Family and Foes is Book Two of the YA Fantasy series, The Psychic Traveler Society. The story centers on a fifteen-year-old protagonist with typical adolescent woes whose recurring daydreams lead her to a secret society and the possibility of other worlds.

The ending of Book 1 left the main characters in a setting filled with plenty of untapped world-building potential and unresolved conflicts. It felt more like an interim stop than a terminus, so it would have been safe and predictable to pick up right where we left off. Instead, Susan Quilty succeeds at delivering something more ambitious and risky, shifting the focus to another locale that simultaneously scales out the series universe and deepens our understanding of the Psychic Traveler Society at the center of it.

While taking the action elsewhere may disappoint fans invested in the strife on Terra-V, this allows the author to explore a lot of different ideas and avoid getting locked into a pure YA Fantasy plot. Themes from Quilty's first book, Insistence of Memory, emerge periodically, reinforcing the main character's inner turmoil about what she's told to believe by people in authority.

There's a perfect balance between the mundane challenges that Amanda Jones faces in high school and the more fantastic elements. The author does a good job writing a teenager who's not always likeable but reacts with believable internal consistency. Tension in each half of her compartmentalized life bleeds across the boundary despite Amanda's best efforts and keeps the real world scenes relevant -- I never felt like I was skimming through them just to "get back to the good part".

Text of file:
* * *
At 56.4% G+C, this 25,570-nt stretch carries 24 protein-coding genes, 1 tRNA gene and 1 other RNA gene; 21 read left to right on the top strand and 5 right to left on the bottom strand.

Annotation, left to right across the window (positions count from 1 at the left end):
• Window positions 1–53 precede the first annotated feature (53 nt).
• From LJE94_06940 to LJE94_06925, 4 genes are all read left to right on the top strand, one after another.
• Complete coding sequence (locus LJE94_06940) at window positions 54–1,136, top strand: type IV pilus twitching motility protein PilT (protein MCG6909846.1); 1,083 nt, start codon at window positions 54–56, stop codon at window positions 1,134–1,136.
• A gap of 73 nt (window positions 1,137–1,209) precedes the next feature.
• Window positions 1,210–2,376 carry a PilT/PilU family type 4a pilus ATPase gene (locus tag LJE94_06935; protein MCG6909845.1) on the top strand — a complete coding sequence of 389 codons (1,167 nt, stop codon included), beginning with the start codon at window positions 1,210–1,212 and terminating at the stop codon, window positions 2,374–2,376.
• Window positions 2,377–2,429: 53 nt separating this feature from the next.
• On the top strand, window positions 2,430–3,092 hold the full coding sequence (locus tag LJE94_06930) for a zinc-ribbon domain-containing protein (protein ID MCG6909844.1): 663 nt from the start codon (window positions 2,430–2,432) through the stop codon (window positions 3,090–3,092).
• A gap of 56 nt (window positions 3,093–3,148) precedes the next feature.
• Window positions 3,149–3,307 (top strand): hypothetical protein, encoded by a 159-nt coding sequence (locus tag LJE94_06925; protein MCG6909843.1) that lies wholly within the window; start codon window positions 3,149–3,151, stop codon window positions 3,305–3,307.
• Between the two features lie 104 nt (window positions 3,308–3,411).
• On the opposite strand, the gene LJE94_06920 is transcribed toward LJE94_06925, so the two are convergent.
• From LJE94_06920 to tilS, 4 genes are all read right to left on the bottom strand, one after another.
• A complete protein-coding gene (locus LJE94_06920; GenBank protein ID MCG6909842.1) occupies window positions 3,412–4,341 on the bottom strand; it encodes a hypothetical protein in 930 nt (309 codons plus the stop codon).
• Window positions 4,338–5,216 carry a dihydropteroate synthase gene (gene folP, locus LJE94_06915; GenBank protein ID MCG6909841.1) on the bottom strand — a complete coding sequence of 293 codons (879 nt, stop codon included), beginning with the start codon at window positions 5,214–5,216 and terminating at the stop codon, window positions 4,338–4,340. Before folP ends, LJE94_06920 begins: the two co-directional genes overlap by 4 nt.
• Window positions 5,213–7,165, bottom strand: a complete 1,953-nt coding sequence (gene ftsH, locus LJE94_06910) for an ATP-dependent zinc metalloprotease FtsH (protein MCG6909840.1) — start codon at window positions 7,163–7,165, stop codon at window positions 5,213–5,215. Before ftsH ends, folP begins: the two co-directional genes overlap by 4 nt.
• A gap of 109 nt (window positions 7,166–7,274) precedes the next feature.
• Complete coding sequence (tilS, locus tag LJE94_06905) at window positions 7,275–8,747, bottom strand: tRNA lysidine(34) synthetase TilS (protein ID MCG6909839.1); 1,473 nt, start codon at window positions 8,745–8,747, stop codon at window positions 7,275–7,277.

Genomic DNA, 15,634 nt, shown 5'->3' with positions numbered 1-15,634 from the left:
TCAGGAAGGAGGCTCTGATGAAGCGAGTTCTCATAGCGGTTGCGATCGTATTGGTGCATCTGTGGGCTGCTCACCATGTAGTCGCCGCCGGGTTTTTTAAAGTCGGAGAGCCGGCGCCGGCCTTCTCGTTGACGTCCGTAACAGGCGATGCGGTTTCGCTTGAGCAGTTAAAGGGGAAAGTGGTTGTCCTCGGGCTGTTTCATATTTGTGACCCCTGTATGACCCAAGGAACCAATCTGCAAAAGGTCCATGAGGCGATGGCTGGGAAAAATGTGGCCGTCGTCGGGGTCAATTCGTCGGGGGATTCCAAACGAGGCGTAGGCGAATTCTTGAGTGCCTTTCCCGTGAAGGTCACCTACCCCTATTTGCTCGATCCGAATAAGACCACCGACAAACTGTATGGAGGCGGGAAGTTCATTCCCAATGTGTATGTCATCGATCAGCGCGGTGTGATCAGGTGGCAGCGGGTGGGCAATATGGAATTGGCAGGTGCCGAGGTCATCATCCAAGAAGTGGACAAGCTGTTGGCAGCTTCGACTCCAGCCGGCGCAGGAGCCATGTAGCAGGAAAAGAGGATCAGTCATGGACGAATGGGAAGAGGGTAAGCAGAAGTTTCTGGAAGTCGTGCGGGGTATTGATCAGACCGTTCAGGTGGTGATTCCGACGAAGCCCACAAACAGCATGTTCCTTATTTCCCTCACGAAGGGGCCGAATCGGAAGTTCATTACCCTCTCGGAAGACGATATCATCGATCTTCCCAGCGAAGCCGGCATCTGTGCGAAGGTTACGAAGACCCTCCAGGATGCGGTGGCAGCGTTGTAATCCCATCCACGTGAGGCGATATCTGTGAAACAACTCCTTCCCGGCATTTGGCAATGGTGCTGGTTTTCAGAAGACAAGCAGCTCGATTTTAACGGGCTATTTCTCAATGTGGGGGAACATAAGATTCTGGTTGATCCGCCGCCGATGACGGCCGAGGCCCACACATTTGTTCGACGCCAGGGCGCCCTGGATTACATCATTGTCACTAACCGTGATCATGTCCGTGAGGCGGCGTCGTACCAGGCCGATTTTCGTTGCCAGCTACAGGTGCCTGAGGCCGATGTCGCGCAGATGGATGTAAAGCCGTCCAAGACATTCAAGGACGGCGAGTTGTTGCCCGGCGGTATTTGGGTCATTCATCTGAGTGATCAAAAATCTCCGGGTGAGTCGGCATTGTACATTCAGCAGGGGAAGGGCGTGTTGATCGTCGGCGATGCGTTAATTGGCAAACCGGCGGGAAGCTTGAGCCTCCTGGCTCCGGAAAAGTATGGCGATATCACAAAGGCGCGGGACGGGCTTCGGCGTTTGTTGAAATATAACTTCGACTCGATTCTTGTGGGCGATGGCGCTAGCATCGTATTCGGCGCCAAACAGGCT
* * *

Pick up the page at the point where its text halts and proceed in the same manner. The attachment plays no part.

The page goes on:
Book 2 was a fun journey but I'm looking forward to Amanda Jones having more agency and control of her fate in future sequels. The fact that she's an impetuous teenager is a critical foundation of her growing maturity, but it also leads to scenes where the plot is happening around her rather than as a direct result of her intentions and actions. I hope that Book 3 will allow the other characters to stop reacting to what she might become and start experiencing what she's actually capable of.

Final Grade: B

tagged as reviews | permalink | 0 comments

Monday, September 14, 2020

Chad Darnell's 12 of 12

12 pictures of your day on the 12th of every month

7:58 AM: Showered and ready for the day.
8:22 AM: Bagel and smoked salmon for breakfast on our mountain deck.
8:44 AM: She believes she can fly.
9:41 AM: Playing Othello for the first time. "You're trying to make sandwiches and turn the lunch meat into bread."
10:39 AM: Hike around Lake Laura with our vacation quarantine pod.
11:35 AM: "Tired of walking" after 0.5 miles.
1:05 PM: View of lunch from the video game nook.
5:34 PM: 7 Wonders and Colouring while I make dinner.
5:41 PM: Broiled filet mignon with a Worchestershire marinade, mushrooms, and hot dogs for kids. Paired with a 2014 tempranillo.
6:38 PM: Blowing COVID everywhere.
7:08 PM: Birthday group shot.
7:13 PM: Presents!

tagged as 12 of 12 | permalink | 2 comments

Tuesday, September 15, 2020

Birth Day

permalink | 1 comment

Friday, September 18, 2020

Review Day

There are no major spoilers in these reviews.

His Dark Materials, Season One: